This is his daughter, correct? Then maybe when he says "so you think I'm a bad father" you say, no, you should just try being A FATHER. Why is the onus on you? Is he home during the times his daughter can't seem to get moving? Maybe if you took away tv priviledges until she gets the invitations done, or send her out of the house in her p.j.'s she'd wake up a little and see you mean business. Sounds like he doesn't want to push her and he's happy to keep her "his little girl" (Diapers will 4, omg!) Maybe you take her to the YMCA and sign her up for swimming lessons, it may give her the skills and confidence needed to do other things for herself. Good luck.



answers from Portland on

When my daughter was about 9, I realized that pushing her to do everything was giving me a lot of mental work to do, and allowing her figure out how little effort she could get by on. I read a book on logical consequences (many decades ago; don't recall the title).

It made brilliant sense, so I sat her down and told her it was up to her to keep her clothes picked up, or get them into the wash, to get up and be ready for school on time, etc. I made it clear that whatever (reasonable, age-appropriate tasks) got done was completely up to her. If she didn't care for her clothes, she'd look dirty and wrinkled. If she wasn't dressed in time for school, she could either go in her pajamas or go late (she walked to school), and I would only write a note saying she didn't get ready in time.

It took her two days to get those issues under her own successful control.

On the BD invitations, I have two thoughts: are YOU throwing a party for her? If so, you should do the inviting. Otherwise, isn't she helping to throw a party for herself, which is sort of like trolling for gifts? But if you are clear that she should do the invitations, then only those kids who gets them will receive them. In which case, she's partly determining how big (or small) her party will be.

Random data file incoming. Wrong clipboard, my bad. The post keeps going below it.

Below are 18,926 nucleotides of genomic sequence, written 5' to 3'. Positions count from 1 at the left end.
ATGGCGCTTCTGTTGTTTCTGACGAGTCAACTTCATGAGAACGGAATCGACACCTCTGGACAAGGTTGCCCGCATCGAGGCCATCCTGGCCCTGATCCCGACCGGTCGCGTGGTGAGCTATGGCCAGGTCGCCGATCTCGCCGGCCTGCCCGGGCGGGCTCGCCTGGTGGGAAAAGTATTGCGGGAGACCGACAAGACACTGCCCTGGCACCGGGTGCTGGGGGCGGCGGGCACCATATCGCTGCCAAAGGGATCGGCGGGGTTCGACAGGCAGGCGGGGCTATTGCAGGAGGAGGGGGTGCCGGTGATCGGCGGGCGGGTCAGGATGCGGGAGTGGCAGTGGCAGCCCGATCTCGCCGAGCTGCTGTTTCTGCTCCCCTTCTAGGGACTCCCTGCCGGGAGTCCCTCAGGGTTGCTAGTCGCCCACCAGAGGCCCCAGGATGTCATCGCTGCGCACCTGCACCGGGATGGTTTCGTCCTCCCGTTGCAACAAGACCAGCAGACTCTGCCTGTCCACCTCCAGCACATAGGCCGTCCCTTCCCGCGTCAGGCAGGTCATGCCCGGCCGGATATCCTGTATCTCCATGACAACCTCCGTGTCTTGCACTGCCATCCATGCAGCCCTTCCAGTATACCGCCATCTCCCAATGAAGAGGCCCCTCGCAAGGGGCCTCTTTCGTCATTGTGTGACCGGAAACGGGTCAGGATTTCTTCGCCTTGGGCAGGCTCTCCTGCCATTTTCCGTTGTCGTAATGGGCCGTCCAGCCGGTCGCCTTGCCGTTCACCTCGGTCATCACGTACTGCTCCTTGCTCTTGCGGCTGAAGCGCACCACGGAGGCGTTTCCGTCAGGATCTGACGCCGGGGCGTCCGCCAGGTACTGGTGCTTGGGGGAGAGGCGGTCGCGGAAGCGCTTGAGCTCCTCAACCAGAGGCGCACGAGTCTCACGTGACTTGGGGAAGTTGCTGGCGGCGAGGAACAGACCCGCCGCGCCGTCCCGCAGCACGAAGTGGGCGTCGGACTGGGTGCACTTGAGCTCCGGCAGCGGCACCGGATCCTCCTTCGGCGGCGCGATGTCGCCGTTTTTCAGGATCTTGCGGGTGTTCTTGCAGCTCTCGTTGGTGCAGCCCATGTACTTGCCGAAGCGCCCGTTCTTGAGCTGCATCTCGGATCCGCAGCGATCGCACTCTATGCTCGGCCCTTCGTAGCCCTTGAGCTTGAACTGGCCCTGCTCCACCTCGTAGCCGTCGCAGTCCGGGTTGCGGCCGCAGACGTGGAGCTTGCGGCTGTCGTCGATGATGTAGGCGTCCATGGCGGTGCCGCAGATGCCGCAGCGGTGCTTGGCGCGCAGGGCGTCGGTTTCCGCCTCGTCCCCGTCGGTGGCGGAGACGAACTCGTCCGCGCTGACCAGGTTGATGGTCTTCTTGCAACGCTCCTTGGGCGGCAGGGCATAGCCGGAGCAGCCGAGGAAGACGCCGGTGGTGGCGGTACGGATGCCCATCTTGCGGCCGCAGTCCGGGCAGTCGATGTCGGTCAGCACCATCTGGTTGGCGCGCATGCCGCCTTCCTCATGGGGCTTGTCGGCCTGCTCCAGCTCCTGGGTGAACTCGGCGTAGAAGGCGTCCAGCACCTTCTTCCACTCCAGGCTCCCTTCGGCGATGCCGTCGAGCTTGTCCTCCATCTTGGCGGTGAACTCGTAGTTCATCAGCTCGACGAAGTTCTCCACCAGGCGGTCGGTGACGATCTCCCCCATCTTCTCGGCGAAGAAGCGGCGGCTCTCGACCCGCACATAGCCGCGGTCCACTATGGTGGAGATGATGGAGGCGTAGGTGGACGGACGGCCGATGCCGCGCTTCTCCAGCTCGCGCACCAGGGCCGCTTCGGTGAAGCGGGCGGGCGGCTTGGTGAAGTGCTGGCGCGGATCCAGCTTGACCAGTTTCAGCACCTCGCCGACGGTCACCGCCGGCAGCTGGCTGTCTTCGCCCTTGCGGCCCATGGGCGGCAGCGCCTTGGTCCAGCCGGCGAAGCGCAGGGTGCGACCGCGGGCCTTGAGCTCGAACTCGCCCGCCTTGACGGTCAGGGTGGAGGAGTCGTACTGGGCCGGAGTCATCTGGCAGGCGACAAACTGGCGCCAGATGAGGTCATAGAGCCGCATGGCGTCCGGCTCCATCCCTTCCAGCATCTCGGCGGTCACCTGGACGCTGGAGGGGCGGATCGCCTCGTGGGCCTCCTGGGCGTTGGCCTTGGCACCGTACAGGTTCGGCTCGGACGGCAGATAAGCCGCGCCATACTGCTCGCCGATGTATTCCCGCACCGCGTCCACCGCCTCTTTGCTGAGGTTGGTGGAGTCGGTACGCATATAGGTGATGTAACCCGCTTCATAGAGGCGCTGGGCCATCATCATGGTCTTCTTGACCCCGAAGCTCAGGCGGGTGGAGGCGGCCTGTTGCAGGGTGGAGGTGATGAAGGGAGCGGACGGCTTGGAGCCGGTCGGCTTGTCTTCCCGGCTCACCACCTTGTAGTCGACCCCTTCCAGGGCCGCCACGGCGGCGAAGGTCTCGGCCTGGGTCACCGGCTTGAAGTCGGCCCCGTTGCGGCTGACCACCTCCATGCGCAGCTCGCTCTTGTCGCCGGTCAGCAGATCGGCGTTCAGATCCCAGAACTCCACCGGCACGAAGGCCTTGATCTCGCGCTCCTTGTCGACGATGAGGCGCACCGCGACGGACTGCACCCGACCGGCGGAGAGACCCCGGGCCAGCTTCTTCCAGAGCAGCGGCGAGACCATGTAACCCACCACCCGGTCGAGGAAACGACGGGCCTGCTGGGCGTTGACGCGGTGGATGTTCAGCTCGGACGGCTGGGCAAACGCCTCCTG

Let me suggest that you google "motivation in children" for a look at the latest understandings of what motivates kids. Too much or too little involvement by parents can both decrease motivation.



answers from Chicago on

Hi N.S.,
I perfectly understand what you are going through, my son who is 12 now was exactly like your step daughter at 8. Still like that when it comes to boring homework or anything that is unpleasant, mundane in his wiew of things, I guess. But he is getting better, slowly, but he is growing up. He is not ADHD or ADD, he is just like that and I just accepted that it is much harder to be his parent than a parent of his 3 y/o brother who picks up candy wrapers and closes the toilet seat after his older brother just "because it is not right".
Kids are just little people, they are who they are. My husband sometimes makes me feel like a bad mother when it comes to the older boy because he is "not mature enough" and somehow it is my fault because I do not push him enough. But I do not have to push the other one at all, cleans up after himself, puts his things in proper place, likes to dress himself without help, etc.
Like I said, it is easy to be a parent of "super good kid" and to take the credit - I raised a good child! It is not so easy to fight the uphill road with not so perfect kid. I think your husband is feeling protective of his daughter, I feel the same way with my boy at times. It is hard, believe me,to know that your kid is that way and not being able to change that. G-d created all kinds of people and he intended some place for them in life.
What worked for me in the past is being gentle and having more fun together (sounds like a backward strategy but it works), the more the kid LIKES you the more she will want to please you - do things that are not so pleasant for her. Punishments just build resentment.
Good luck.